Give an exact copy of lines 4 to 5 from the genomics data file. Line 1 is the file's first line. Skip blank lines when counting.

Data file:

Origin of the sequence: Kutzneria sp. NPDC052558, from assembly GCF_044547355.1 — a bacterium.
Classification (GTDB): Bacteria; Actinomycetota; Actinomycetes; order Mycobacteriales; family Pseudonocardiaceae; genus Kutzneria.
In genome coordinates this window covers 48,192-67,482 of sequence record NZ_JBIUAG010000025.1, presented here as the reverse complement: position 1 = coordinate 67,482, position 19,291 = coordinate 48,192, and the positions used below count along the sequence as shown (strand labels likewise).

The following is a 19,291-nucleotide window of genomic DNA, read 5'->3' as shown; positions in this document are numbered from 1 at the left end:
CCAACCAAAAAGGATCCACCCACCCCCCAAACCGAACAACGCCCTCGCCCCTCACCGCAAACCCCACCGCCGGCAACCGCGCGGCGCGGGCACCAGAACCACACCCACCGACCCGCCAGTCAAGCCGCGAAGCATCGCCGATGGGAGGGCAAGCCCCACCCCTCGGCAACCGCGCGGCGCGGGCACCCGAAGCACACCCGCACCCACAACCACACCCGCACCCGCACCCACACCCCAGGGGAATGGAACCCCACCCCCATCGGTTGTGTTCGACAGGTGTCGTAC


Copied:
The following is a 19,291-nucleotide window of genomic DNA, read 5'->3' as shown; positions in this document are numbered from 1 at the left end:
CCAACCAAAAAGGATCCACCCACCCCCCAAACCGAACAACGCCCTCGCCCCTCACCGCAAACCCCACCGCCGGCAACCGCGCGGCGCGGGCACCAGAACCACACCCACCGACCCGCCAGTCAAGCCGCGAAGCATCGCCGATGGGAGGGCAAGCCCCACCCCTCGGCAACCGCGCGGCGCGGGCACCCGAAGCACACCCGCACCCACAACCACACCCGCACCCGCACCCACACCCCAGGGGAATGGAACCCCACCCCCATCGGTTGTGTTCGACAGGTGTCGTAC